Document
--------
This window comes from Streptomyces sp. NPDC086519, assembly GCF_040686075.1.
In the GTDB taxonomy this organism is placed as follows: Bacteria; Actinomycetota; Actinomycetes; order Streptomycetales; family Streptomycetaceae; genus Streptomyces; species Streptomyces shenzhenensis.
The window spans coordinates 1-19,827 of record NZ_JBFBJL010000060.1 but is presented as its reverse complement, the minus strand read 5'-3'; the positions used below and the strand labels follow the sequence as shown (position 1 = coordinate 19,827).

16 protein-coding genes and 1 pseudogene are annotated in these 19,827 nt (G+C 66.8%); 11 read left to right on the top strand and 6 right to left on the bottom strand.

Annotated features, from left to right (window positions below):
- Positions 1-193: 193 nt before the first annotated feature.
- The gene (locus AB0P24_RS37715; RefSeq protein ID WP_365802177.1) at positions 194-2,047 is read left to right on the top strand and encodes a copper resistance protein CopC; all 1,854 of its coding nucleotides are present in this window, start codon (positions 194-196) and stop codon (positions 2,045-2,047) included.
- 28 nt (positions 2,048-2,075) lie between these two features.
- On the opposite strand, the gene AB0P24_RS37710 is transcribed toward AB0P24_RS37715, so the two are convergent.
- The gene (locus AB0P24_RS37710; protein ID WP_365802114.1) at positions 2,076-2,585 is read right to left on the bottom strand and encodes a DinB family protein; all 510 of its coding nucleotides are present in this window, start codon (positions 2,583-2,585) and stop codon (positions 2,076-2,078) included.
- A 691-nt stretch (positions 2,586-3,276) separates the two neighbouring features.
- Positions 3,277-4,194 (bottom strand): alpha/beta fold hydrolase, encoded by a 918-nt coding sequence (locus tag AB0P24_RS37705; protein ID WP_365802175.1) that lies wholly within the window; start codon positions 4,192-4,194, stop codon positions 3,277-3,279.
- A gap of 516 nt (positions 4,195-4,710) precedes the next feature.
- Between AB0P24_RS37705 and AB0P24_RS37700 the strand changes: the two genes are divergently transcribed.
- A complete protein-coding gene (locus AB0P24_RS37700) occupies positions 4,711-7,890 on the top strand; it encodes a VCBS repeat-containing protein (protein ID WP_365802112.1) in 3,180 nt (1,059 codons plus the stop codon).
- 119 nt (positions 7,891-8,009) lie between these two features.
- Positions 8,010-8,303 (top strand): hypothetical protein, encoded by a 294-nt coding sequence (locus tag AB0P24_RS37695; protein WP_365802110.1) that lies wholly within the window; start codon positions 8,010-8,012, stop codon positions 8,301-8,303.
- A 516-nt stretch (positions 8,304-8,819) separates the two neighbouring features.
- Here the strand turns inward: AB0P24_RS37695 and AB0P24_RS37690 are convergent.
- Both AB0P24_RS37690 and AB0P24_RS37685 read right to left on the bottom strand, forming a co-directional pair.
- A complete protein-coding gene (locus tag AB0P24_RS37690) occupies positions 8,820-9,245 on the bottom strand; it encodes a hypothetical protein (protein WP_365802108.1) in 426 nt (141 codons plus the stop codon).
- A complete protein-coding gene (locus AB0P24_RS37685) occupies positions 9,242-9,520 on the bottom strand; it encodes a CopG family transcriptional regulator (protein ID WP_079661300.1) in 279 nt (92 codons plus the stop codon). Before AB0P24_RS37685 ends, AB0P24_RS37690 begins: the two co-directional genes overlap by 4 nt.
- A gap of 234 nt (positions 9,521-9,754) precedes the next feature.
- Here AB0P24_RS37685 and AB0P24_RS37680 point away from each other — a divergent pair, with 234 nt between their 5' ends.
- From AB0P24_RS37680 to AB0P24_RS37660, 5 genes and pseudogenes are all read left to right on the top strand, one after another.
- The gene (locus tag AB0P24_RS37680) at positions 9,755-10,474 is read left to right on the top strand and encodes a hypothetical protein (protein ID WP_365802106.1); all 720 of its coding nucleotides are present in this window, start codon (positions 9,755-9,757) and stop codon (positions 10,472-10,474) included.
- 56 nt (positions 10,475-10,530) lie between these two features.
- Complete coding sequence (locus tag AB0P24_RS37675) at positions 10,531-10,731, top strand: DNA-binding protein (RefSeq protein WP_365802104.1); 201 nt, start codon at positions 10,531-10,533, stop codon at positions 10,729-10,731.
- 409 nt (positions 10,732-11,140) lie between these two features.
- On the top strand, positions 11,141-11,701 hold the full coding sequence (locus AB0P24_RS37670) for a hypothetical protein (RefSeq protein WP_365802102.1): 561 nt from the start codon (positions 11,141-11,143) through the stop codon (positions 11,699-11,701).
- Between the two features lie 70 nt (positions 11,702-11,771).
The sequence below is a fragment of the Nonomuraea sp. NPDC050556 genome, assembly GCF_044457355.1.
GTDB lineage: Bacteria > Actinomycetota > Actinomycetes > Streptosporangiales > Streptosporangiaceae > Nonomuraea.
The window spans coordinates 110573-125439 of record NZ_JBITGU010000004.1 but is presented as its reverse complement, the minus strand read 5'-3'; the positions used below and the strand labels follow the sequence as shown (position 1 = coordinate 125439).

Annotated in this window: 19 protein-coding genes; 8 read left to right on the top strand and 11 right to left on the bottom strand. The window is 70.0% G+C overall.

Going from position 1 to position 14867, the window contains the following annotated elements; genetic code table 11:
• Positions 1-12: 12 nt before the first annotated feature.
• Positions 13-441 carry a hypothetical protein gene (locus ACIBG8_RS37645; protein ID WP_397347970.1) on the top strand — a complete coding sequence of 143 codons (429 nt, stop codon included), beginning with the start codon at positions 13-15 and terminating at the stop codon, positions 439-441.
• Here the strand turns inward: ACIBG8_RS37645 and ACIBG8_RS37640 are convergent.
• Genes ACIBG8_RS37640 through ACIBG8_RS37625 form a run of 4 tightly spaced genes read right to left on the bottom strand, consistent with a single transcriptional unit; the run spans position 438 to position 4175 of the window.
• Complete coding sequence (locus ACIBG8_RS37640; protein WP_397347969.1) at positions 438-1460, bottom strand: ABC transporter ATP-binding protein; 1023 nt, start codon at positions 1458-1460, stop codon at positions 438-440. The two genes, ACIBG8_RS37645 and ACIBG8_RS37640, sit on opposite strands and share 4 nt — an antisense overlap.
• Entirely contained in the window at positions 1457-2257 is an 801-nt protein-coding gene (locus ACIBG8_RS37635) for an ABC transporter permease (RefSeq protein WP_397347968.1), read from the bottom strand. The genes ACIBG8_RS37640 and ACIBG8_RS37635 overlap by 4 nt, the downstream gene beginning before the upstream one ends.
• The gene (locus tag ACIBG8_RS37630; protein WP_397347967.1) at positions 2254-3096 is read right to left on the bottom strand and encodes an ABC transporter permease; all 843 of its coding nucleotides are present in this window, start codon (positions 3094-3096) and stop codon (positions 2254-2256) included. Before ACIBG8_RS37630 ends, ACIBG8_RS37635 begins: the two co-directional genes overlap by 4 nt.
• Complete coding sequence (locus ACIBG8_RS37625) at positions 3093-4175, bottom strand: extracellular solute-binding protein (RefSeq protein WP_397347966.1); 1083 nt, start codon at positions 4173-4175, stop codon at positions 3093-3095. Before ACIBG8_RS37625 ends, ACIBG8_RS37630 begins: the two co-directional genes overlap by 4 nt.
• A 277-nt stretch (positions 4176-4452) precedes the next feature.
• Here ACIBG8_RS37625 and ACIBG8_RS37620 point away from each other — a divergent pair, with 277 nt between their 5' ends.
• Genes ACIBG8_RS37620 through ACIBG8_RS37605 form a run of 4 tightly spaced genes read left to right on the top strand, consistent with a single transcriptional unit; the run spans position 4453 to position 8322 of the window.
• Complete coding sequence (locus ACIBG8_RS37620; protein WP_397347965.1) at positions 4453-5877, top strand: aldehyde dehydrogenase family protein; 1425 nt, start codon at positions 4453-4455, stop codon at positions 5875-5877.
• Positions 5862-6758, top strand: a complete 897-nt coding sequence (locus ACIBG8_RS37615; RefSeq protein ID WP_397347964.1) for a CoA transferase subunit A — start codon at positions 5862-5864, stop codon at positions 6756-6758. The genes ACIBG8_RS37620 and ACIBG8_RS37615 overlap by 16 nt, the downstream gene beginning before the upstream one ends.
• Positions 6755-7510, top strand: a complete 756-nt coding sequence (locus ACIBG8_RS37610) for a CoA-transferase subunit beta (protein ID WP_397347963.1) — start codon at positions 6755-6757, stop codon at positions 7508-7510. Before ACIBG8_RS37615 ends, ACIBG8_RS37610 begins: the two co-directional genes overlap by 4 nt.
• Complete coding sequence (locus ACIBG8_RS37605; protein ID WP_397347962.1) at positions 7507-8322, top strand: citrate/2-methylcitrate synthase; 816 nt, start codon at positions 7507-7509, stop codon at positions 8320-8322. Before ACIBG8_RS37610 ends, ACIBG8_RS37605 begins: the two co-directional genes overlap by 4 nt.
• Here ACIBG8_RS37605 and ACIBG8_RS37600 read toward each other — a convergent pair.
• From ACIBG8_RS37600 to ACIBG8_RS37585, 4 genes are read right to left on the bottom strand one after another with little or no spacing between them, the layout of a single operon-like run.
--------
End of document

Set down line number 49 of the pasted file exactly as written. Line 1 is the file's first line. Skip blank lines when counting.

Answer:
• Positions 5862-6758, top strand: a complete 897-nt coding sequence (locus ACIBG8_RS37615; RefSeq protein ID WP_397347964.1) for a CoA transferase subunit A — start codon at positions 5862-5864, stop codon at positions 6756-6758. The genes ACIBG8_RS37620 and ACIBG8_RS37615 overlap by 16 nt, the downstream gene beginning before the upstream one ends.